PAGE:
Good Juju June, or The time my mother moved my birthday.

True Story. My birthday is in December, but both my sisters have summer birthdays. My mom felt really bad about this, that my sisters celebrated so close together, and I waited so long for mine, only to get shafted because it was so close to Christmas. It never really bothered me, because I was pretty jazzed that I got presents for myself, and then six days later got even more presents for the bearded guy’s big day. But my mom really worried about it.

So one year my mom decided that I would celebrate my birthday in June, exactly six months before my real birthday. There were presents, a birthday party (I think only my sisters came because it sounded too weird to invite other kids to), and we even went to a water park. I live in Arizona where it’s hot on a good day, but in the summer it’s a preview of what the entire Earth will feel like when the sun starts expanding and scorching us. So after a long day at the water park for my half-birthday, I got into the car, and lay across the backseat to try and reach one of my presents which had fallen to the ground.

It was a bouquet of paper and plastic flowers. I had gotten a Funskool Fantastic Flowers kit for my not real birthday, and had insisted on bringing my new art project with me to the water park. Because if there’s one thing a kid needs at a water park, it’s paper products. Anyway, I went to grab it, and my chest came into contact with the metal buckle of the seatbelt that had been sitting in the sun all day. The result was a burn in the shape of the seatbelt that went through a few layers of skin.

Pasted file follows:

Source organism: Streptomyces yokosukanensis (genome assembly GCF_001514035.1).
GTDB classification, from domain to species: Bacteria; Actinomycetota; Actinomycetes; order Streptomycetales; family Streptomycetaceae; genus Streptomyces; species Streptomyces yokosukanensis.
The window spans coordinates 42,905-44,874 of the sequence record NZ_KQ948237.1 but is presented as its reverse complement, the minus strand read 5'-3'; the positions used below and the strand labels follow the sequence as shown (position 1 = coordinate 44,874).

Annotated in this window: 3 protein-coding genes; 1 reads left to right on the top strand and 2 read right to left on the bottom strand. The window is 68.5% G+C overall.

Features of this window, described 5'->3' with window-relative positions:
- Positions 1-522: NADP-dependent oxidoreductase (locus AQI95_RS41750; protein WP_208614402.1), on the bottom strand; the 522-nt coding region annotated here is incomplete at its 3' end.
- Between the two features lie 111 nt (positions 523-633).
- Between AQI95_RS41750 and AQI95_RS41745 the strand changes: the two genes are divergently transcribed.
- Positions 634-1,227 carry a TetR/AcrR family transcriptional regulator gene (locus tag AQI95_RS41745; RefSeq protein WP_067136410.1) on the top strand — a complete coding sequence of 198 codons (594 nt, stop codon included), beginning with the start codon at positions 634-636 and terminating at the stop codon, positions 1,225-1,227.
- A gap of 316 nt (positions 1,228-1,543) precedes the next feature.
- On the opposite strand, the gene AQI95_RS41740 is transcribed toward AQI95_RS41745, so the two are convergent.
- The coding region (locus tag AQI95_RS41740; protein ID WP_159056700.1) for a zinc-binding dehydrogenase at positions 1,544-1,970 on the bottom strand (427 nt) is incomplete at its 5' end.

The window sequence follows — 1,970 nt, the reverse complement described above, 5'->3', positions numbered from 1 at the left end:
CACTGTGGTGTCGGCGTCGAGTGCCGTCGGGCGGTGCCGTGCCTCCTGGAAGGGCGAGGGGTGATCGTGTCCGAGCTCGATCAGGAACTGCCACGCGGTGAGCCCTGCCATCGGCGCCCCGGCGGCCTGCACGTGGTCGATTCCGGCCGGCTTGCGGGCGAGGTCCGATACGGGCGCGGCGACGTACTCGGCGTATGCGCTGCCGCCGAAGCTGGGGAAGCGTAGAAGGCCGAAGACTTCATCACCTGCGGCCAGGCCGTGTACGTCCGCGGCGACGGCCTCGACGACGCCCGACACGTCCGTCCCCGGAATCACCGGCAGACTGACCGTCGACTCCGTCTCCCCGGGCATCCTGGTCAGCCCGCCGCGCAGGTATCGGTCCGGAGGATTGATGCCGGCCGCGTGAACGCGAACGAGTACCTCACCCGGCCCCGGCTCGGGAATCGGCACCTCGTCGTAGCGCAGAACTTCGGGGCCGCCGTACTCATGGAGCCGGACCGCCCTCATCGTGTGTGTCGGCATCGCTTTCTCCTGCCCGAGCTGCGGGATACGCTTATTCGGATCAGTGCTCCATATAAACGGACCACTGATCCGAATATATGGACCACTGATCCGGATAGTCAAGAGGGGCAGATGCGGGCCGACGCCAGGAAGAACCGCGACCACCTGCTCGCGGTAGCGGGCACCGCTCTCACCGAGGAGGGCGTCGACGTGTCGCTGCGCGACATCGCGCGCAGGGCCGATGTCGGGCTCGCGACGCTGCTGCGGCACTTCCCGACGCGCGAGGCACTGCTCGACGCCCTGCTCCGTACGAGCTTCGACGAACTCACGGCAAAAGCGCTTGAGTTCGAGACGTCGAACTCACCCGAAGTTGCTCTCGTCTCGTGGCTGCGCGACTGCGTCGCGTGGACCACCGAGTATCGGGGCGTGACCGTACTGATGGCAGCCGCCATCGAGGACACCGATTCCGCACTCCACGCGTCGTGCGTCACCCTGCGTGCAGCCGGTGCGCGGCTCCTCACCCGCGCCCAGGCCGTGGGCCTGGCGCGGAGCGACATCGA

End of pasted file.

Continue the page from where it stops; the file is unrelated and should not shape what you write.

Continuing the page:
I wasn’t allowed to go swimming for the rest of the summer. Summer in Arizona is practically up to October, sometimes longer. We were only two months in. I had to rub oil on my burn and sit cantankerously under an umbrella while my sisters swam and dove to retrieve those neon rings. (Am I the only one who finds this to be a water version of fetch?) It was terrible. My mom felt so bad that when my real birthday came around, she let me celebrate, even though I had technically already had one. She never tried to move my birthday again, although she continues to lament I’m a December baby.

The point is, that even though I think my mom is kind of nuts and I will never celebrate my birthday at a water park again, she did kind of have a point. Sometimes things aren’t convenient, but that doesn’t mean you can’t still do them, on your own time. For me, this is NaNoWriMo. I’ve never done it, but always wanted to. November is an insane month though. You’re just getting over Halloween, which for me is a pretty big deal. (The pumpkin food alone is pretty time consuming, and I spend a good amount of time deciding what costumes my cats will wear.) There’s coordinating and cooking and what seems like an endless amount of Thanksgiving potlucks to go to. And when the flurry of feasting is over, it’s suddenly December and how the hell did I not buy gifts yet?

I don’t stop writing during the holidays, but my hat’s off to the people who set out with the goal of writing 2500 words a day. I’m probably lucky if I walk out with that kind of word count for the entire month of November. But every year when I see it starting, and I know it’s happening, a part of me wants to attempt it. I want to have a goal every day and know that I pushed myself to accomplish it.